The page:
Can Keselowski Catch Johnson?

[media-credit name=”Credit: Geoff Burke/Getty Images for NASCAR” align=”alignright” width=”224″][/media-credit]The question that most Sprint Cup fans are asking doesn’t have any good answer. Can Keselowski catch him? Immediately one can look at the seven point deficit and notice that finishing four places above Jimmie Johnson in two races, not considering the bonus points for leading laps, is a monumental task. Is it possible? Yes. Is it plausible? Not likely.

When NASCAR decided to come up with the playoff system that we now know as the Chase, they didn’t change much about the final ten races, which was supposed to be the playoff. In the beginning it began with New Hampshire and ended at NASCAR’s owned track at Homestead, Florida. It didn’t work out, but they added Chicagoland, just another mile and a half that the Lowe’s team thrives at, and nothing changed. In fact, it made more of an advantage for the No. 48 team. So it plays out this year like all the rest of the past seven years. Game over.

This is not an indictment of Jimmie Johnson, the Lowe’s team for Hendrick Motorsports. They know the program and base their season on the last ten races. They may lag behind in the first 26 races (when Greg Biffle and Matt Kenseth seemed to be at the top most of the season), but they are prepared for the final ten races where they shine. It’s a good strategy. Play by the rules, which might be an outrageous statement when considering the No. 48 team, is how you win. When you go to the same tracks at the end of the season in your playoff you get what you deserve—a boring finish.

Last year was different. You had Carl Edwards and Tony Stewart fighting it out. Edwards took the lead and fought hard during the “playoffs,” but tied Stewart with the championship coming down to the number of wins. This year it is different. Despite Keselowski’s valiant and sometimes inhuman effort using pit strategy and banking on luck, it seems to come down to skill versus desire. Skill usually wins in these cases, and that will be the decisive factor this year. Keselowski’s somewhat inexperience combined with the experience of Rick Hendrick’s team will prevail as usual. I don’t see any way that the Johnson freight train will derail. And that makes a very important point. After Phoenix, how many will tune in or attend for the final Ford Championship weekend at Homestead? I fear the worst.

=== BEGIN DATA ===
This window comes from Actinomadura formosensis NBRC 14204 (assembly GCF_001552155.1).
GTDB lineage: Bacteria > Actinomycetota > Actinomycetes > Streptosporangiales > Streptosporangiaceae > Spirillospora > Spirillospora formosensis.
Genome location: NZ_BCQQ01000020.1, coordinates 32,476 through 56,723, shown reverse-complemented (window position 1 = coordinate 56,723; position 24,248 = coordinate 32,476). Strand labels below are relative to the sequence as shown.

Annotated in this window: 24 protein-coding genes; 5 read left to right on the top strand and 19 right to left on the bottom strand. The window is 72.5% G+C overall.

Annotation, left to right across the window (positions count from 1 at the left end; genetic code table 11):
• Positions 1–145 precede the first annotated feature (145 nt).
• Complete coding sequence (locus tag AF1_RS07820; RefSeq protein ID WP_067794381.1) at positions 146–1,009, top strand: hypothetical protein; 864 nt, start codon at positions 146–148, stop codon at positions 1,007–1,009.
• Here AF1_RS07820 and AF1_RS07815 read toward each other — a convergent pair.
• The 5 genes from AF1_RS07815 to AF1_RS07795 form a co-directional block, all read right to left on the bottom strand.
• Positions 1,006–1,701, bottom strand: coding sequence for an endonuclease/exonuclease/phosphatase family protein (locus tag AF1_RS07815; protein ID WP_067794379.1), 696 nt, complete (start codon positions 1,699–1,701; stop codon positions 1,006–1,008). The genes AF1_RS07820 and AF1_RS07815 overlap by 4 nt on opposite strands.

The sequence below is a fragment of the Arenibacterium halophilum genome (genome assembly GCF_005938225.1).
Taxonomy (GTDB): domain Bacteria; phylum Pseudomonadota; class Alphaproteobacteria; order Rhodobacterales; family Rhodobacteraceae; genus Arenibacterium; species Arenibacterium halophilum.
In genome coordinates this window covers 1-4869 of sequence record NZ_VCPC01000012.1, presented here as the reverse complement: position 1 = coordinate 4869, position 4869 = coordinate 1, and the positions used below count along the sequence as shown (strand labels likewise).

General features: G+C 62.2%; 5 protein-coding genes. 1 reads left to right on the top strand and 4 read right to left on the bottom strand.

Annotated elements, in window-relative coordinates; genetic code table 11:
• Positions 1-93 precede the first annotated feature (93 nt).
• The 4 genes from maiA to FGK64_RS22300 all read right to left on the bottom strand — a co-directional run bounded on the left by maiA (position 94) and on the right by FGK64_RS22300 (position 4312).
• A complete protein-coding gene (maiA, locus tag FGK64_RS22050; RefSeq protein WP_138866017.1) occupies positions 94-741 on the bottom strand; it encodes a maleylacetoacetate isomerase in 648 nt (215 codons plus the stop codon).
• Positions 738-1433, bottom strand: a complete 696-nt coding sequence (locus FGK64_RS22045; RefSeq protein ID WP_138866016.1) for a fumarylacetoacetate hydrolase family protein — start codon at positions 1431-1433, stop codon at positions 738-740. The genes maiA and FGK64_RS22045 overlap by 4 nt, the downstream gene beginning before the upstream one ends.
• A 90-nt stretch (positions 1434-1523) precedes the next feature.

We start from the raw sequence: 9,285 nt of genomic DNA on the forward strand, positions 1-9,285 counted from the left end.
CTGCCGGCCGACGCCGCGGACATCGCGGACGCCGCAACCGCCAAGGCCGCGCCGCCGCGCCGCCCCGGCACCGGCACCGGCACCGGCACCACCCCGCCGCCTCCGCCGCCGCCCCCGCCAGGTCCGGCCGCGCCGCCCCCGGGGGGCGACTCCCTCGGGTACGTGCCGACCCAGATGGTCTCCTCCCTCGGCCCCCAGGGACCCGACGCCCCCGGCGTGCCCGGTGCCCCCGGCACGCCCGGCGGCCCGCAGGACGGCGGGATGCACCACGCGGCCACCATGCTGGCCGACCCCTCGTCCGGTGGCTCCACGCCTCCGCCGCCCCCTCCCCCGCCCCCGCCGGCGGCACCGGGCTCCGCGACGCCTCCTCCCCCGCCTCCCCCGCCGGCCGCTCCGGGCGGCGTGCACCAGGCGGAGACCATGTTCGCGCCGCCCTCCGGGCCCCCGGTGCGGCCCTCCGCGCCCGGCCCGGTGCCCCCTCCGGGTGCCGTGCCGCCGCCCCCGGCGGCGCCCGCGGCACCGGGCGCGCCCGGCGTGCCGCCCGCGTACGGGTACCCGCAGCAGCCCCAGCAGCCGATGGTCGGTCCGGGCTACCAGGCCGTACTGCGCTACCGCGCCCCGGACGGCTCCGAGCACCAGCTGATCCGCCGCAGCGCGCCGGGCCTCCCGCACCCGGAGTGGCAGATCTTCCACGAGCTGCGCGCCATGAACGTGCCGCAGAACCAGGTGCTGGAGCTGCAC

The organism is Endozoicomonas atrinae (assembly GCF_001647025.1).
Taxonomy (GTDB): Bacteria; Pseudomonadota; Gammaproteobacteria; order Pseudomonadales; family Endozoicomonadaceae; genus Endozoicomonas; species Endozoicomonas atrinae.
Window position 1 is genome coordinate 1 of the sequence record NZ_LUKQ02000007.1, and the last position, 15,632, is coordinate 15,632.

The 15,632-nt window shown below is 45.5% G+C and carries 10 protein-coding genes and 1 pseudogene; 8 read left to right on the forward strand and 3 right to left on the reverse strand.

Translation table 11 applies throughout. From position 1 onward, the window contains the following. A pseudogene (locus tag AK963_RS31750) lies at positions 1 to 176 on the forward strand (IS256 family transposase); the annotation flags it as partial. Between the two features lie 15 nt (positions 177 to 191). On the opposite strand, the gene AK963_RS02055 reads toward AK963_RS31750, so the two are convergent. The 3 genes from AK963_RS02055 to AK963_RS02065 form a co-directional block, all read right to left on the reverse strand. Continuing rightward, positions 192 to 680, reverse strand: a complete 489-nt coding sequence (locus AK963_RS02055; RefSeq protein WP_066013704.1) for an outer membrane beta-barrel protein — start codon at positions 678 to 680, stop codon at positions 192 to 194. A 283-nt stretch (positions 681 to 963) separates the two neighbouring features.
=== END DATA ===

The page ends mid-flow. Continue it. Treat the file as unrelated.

The whole point of the Chase format was that it would create excitement for the end of the season and create a so-called horse race. Unfortunately, while it worked in 2011, it isn’t working this year, and probably won’t in most years. Racing is so different than stick and ball sports. Trying to emulate the playoff system in those sports is futile. Yes, we can have a system like the NFL, the model for the Chase, was a bad attempt at creating excitement, but it never takes into account the fact that the NFL, the NBA, or even MLB, have no advantage or certain tracks. They get to be home and away, with the advantage going to the home team. In the NASCAR world, the home advantage clearly exists with one team. Until the final ten races are changed, you can expect the same result forever and ever. Don’t forget that 2011 was an aberration. The sooner that NASCAR changes the schedule, the better this end of season thing will become. Unfortunately, that’s a hard thing to do. Add Darlington and Bristol? Great idea. Get rid of New Hampshire and adding Richmond? Yes. But it highlights the real problem.

There is no reason to have a playoff in NASCAR. Run the races from one to 36. Crown a champion and place the emphasis on each race during the season and giving proper kudos to the winner. That’s the way it always was and why wasn’t that good enough today when it was what built the sport? Beats me.

The views and opinions expressed in this article are those of the author and do not necessarily reflect the official policy or position of

Ron Fleshman
Ron Fleshman has followed NASCAR racing since attending his first race at Martinsville Speedway in 1964. He joined the Motor Sports Forum on the CompuServe network in the 1980s and became a reporter for Racing Information Systems in 1994. In 2002, he was named NASCAR Editor for RIS when it appeared on the World Wide Web as He can now be found at Ron is a member of the American Auto Racing Writers and Broadcasters Association. You can find Ron following and reporting on the top three NASCAR divisions each week. As a lifer in his support of racing, he attends and reports on nearly 30 events a year and as a member of the motor sports media, his passion has been racing for 47 years. He lives with his family in rural West Virginia and works in the insurance industry when not on the road to another track.

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